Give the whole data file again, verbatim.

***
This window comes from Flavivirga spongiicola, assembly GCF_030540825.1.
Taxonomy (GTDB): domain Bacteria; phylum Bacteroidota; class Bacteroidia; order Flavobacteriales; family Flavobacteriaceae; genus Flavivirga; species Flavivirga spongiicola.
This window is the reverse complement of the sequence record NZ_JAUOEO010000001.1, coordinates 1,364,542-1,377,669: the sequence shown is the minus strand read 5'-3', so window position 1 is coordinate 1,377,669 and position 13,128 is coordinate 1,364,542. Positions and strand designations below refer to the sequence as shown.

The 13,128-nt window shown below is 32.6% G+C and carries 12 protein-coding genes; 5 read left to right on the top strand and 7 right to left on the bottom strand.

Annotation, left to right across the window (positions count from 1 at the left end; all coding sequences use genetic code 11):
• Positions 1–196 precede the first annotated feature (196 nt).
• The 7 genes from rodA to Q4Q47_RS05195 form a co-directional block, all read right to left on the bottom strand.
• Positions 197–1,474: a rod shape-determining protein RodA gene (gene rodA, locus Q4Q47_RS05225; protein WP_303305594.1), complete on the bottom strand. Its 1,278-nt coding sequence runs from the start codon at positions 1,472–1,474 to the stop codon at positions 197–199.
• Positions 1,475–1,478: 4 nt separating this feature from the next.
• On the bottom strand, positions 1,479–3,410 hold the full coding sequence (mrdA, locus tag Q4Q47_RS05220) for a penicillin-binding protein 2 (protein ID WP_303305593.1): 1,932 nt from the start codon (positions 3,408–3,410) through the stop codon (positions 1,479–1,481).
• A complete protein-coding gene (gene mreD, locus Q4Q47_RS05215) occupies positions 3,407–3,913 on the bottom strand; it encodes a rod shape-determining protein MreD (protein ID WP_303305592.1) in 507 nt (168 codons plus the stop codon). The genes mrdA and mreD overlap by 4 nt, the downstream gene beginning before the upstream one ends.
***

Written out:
This window comes from Flavivirga spongiicola, assembly GCF_030540825.1.
Taxonomy (GTDB): domain Bacteria; phylum Bacteroidota; class Bacteroidia; order Flavobacteriales; family Flavobacteriaceae; genus Flavivirga; species Flavivirga spongiicola.
This window is the reverse complement of the sequence record NZ_JAUOEO010000001.1, coordinates 1,364,542-1,377,669: the sequence shown is the minus strand read 5'-3', so window position 1 is coordinate 1,377,669 and position 13,128 is coordinate 1,364,542. Positions and strand designations below refer to the sequence as shown.

The 13,128-nt window shown below is 32.6% G+C and carries 12 protein-coding genes; 5 read left to right on the top strand and 7 right to left on the bottom strand.

Annotation, left to right across the window (positions count from 1 at the left end; all coding sequences use genetic code 11):
• Positions 1–196 precede the first annotated feature (196 nt).
• The 7 genes from rodA to Q4Q47_RS05195 form a co-directional block, all read right to left on the bottom strand.
• Positions 197–1,474: a rod shape-determining protein RodA gene (gene rodA, locus Q4Q47_RS05225; protein WP_303305594.1), complete on the bottom strand. Its 1,278-nt coding sequence runs from the start codon at positions 1,472–1,474 to the stop codon at positions 197–199.
• Positions 1,475–1,478: 4 nt separating this feature from the next.
• On the bottom strand, positions 1,479–3,410 hold the full coding sequence (mrdA, locus tag Q4Q47_RS05220) for a penicillin-binding protein 2 (protein ID WP_303305593.1): 1,932 nt from the start codon (positions 3,408–3,410) through the stop codon (positions 1,479–1,481).
• A complete protein-coding gene (gene mreD, locus Q4Q47_RS05215) occupies positions 3,407–3,913 on the bottom strand; it encodes a rod shape-determining protein MreD (protein ID WP_303305592.1) in 507 nt (168 codons plus the stop codon). The genes mrdA and mreD overlap by 4 nt, the downstream gene beginning before the upstream one ends.